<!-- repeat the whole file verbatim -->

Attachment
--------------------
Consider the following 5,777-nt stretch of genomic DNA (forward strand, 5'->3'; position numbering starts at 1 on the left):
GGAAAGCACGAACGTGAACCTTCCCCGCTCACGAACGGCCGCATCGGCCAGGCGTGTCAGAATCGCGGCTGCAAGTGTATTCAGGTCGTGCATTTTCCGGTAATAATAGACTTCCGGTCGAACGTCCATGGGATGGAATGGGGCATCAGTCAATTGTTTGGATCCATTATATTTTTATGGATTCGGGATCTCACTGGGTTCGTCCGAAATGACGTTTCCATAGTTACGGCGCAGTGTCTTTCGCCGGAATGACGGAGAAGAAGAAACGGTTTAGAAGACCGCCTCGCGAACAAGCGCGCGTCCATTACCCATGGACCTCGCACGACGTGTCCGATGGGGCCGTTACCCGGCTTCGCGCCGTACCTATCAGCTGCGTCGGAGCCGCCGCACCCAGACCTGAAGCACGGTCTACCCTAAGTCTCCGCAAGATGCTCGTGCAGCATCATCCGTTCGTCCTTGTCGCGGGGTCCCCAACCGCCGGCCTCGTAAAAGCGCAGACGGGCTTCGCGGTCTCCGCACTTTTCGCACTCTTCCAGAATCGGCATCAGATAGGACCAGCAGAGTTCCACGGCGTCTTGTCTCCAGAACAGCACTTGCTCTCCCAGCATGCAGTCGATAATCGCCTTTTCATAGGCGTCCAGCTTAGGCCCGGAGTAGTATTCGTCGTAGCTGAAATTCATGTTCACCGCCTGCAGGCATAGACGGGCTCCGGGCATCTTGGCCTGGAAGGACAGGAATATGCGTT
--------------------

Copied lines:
Consider the following 5,777-nt stretch of genomic DNA (forward strand, 5'->3'; position numbering starts at 1 on the left):
GGAAAGCACGAACGTGAACCTTCCCCGCTCACGAACGGCCGCATCGGCCAGGCGTGTCAGAATCGCGGCTGCAAGTGTATTCAGGTCGTGCATTTTCCGGTAATAATAGACTTCCGGTCGAACGTCCATGGGATGGAATGGGGCATCAGTCAATTGTTTGGATCCATTATATTTTTATGGATTCGGGATCTCACTGGGTTCGTCCGAAATGACGTTTCCATAGTTACGGCGCAGTGTCTTTCGCCGGAATGACGGAGAAGAAGAAACGGTTTAGAAGACCGCCTCGCGAACAAGCGCGCGTCCATTACCCATGGACCTCGCACGACGTGTCCGATGGGGCCGTTACCCGGCTTCGCGCCGTACCTATCAGCTGCGTCGGAGCCGCCGCACCCAGACCTGAAGCACGGTCTACCCTAAGTCTCCGCAAGATGCTCGTGCAGCATCATCCGTTCGTCCTTGTCGCGGGGTCCCCAACCGCCGGCCTCGTAAAAGCGCAGACGGGCTTCGCGGTCTCCGCACTTTTCGCACTCTTCCAGAATCGGCATCAGATAGGACCAGCAGAGTTCCACGGCGTCTTGTCTCCAGAACAGCACTTGCTCTCCCAGCATGCAGTCGATAATCGCCTTTTCATAGGCGTCCAGCTTAGGCCCGGAGTAGTATTCGTCGTAGCTGAAATTCATGTTCACCGCCTGCAGGCATAGACGGGCTCCGGGCATCTTGGCCTGGAAGGACAGGAATATGCGTT